Crisis Intervention Officer Talked To Boyd Before Being Pulled Away

Albuquerque Police Office Mikal Monette testifies during the trial of police detective Keith Sandy and Dominique Perez in the shooting death of James Boyd Greg Sorber / Albuquerque Journal

Albuquerque Police Office Mikal Monette testifies during the trial of police detective Keith Sandy and Dominique Perez in the shooting death of James Boyd
Greg Sorber / Albuquerque Journal

  • Marisa Demarco
  • Tuesday, September 27, 2016

In the days after James Boyd was killed by police in Albuquerque, questions arose about whether officers specially trained to talk to people who are mentally ill had been sent to the scene. And it turned out, that an officer known for deescalating situations like the one was sent to the foothills that day in 2014.

Keith Sandy and Dominique Perez are facing second-degree murder charges for shooting and killing Boyd. During their trial, testimony from that specially trained crisis intervention officer was key.

Public Health New Mexico’s Marisa Demarco is covering the trial for KUNM. She spoke with host Chris Boros.

KUNM: Tell us about this crisis negotiator. What did he say in court?

DEMARCO: Mikal Monette testified that he spoke to a lot of people in crisis and homeless people during his career. And he was kind of known for it.

He said on the stand that he spent more than an hour talking to James Boyd. First, focusing on things like asking Boyd not to put his hands in his pockets, which was alarming for the officers. And then later when Boyd was calmer, Monette was offering him food and a hotel room. The officers who were there were told Boyd not to cross a certain line or they were going to shoot him with a bean bag gun, and Boyd didn’t cross that line.

Monette was pulled out of his conversation with Boyd, and tactical officers went in instead.  The prosecution made a point earlier of showing those officers were dressed kind of militaristically. They didn’t look like normal officers. Monette said he didn’t know why he was pulled away, and that he wasn’t asked to brief his replacements.

KUNM: Did Monette say in court whether he thinks things could have ended differently if he had been able to keep talking to Boyd?

DEMARCO: The defense wouldn’t really let him answer that question on the grounds that it’s speculation. But he said he made some headway before he was reassigned to the perimeter. He described on the stand hearing the shots that killed Boyd.

An Albuquerque Journal article from the spring said Monette was asked to search Boyd after he’d been shot, while he was handcuffed, and then he was assigned to ride with him to the hospital. It also said Monette admitted to having some PTSD after this incident in 2014.

KUNM: We’ve heard a lot about how police departments interact with people with mentally illnesses. Has anything changed since the shooting in 2014?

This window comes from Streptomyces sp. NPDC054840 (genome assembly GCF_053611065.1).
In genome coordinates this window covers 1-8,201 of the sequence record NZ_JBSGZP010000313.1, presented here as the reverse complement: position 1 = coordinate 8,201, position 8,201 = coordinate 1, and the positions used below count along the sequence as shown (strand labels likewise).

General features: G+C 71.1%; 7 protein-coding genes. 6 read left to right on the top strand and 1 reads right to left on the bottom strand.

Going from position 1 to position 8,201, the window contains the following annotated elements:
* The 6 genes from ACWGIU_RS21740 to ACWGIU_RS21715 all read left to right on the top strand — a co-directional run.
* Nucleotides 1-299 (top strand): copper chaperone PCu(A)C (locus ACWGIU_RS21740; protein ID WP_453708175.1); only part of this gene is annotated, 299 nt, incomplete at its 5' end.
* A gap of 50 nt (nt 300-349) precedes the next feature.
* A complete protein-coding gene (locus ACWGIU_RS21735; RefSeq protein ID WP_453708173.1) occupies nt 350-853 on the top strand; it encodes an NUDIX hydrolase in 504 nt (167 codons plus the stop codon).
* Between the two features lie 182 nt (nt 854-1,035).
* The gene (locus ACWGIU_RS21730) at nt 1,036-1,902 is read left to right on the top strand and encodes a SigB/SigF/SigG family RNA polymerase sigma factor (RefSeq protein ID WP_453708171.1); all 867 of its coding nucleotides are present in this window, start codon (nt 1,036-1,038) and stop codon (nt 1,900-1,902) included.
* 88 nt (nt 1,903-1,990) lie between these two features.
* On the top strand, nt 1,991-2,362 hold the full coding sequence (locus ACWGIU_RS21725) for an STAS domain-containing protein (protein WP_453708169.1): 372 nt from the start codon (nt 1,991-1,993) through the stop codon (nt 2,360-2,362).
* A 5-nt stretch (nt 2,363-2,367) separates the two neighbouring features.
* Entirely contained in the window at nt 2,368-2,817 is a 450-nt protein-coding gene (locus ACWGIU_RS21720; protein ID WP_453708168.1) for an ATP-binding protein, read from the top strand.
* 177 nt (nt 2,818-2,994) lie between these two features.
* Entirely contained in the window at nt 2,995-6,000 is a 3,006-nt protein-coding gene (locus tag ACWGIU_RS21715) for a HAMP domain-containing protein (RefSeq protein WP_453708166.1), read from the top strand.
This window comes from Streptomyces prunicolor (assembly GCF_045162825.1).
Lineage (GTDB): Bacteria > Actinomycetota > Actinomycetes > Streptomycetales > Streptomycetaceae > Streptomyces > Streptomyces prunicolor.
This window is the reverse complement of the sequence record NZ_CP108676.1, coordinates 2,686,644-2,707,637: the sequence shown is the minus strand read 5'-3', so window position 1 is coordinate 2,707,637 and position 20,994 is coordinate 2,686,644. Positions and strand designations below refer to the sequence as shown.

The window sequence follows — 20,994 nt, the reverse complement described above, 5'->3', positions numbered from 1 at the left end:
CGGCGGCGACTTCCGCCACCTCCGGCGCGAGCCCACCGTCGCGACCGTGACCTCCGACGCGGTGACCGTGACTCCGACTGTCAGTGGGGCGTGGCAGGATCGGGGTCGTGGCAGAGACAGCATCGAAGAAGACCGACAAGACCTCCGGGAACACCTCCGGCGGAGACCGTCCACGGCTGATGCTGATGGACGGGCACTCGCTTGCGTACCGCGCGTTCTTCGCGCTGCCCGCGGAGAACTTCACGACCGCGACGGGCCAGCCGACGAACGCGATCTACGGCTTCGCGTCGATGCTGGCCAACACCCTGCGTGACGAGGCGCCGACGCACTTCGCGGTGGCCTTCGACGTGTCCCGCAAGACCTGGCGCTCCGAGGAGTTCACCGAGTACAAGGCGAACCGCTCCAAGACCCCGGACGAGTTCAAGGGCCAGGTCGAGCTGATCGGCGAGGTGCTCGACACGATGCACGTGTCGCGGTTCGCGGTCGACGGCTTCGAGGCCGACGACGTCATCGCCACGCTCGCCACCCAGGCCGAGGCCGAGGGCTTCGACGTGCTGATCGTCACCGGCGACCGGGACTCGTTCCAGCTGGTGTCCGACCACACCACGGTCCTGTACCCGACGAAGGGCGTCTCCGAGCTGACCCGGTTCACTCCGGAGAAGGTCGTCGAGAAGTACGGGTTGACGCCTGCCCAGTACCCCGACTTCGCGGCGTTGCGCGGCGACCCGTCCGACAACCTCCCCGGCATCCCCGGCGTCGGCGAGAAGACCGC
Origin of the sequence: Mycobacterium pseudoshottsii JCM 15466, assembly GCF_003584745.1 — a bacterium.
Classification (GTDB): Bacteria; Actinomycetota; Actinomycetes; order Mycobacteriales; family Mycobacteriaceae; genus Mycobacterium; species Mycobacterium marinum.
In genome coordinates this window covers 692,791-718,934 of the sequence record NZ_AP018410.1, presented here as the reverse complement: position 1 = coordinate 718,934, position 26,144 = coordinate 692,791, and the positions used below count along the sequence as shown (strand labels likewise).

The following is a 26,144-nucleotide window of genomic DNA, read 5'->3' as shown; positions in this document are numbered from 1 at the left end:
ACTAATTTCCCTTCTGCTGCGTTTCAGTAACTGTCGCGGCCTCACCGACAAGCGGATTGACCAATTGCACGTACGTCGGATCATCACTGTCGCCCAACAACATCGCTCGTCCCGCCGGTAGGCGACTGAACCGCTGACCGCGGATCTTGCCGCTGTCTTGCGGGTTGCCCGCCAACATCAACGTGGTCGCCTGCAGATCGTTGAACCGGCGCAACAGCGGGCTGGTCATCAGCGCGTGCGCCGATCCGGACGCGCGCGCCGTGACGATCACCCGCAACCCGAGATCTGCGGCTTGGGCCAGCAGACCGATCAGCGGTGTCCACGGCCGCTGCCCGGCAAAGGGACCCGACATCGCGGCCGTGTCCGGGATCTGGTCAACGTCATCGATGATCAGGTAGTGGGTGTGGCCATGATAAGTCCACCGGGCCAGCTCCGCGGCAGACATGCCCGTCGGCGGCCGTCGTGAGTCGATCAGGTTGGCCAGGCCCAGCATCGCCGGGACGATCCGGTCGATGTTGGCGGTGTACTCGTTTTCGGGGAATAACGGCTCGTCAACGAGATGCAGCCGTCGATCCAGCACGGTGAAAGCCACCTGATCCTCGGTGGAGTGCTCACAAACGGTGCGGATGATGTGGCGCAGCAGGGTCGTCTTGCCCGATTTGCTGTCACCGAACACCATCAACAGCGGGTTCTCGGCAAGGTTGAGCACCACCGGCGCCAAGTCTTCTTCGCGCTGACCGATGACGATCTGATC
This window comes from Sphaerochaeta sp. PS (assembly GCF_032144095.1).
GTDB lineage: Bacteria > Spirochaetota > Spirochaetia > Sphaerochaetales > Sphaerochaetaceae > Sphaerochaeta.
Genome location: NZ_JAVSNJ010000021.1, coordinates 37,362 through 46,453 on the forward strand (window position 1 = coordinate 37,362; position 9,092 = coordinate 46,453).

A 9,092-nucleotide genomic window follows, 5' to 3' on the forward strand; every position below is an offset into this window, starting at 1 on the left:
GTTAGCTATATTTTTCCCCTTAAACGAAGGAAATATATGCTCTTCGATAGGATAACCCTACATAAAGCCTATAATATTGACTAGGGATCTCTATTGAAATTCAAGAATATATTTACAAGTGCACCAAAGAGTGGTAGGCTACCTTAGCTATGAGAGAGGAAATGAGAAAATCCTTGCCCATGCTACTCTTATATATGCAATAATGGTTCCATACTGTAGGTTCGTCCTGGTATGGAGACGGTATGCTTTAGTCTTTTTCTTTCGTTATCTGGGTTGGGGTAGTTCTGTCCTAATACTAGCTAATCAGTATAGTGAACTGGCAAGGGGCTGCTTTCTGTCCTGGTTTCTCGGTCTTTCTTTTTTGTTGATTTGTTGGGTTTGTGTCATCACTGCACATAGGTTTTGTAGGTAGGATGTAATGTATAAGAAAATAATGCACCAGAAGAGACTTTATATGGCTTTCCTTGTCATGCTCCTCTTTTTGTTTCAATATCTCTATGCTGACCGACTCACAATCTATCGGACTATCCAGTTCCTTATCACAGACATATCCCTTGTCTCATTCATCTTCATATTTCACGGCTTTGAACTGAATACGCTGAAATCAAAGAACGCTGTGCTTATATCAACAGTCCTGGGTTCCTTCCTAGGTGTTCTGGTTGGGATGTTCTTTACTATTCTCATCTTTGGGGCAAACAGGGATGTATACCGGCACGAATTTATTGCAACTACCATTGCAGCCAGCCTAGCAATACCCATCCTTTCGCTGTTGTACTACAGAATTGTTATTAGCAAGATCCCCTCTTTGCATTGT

DEMARCO: Yeah, even before Boyd this was a really big issue in Albuquerque. Other people with mental illnesses were shot here. It was a big part of the U.S. Department of Justice findings that APD wasn’t interacting with mentally ill people very well. And they looked at shootings and less-than-lethal options like Tasers. They said APD was over using those on people with mental illness, too. They said officers showed a lack of  training when it came to calls for people in crisis. They also said people like Monette were encouraging, but sometimes officers were not reaching out to those crisis trained officers.

The agreement between the DOJ and the city said that they had to make a specialized response for mental health related calls, and to minimize use of force. Afterwards, APD tried to increase the crisis training for the whole force, after the Boyd shooting happened.

KUNM: There’s a need for mental health care and substance abuse treatment here in New Mexico overall. But what does that really mean for law enforcement?

DEMARCO: Many people all over the state are getting mental health care in jail. And I heard from Bernalillo County jail officials awhile ago that people come in, get stabilized on medications, they get released with a short supply of those medications, and then when those run out they get re-arrested, and get sent back to jail. So that means for some folks the path to mental health care includes the back of a squad car. Because there aren’t a lot of other great options, police are handling a ton of these kinds of issues and calls. Behavioral health providers closing has had an impact on law enforcement and the nature of the job police and jails are doing.

KUNM: Bernalillo county voters approved a tax that went into effect in 2015.  The idea was that the money would go to help folks in mental health crisis. What’s the status of that money?

DEMARCO: When the tax hit the ballot, everyone was talking about these mental health triage centers. Basically places that people in crisis could go to calm down and get connected to resources. We haven’t seen those yet, but the commission is considering how to spend that $17 million that’s coming in to help. And part of what it is paying for so far is housing for folks exiting jails. And they are also looking at a team to help people with mental illness or addiction. They are looking at a homeless youth shelter, we’ll hear all about that in the news soon.

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Public Health New Mexico is funded by the W.K. Kellogg Foundation, the Con Alma Health Foundation and the McCune Charitable Foundation. 

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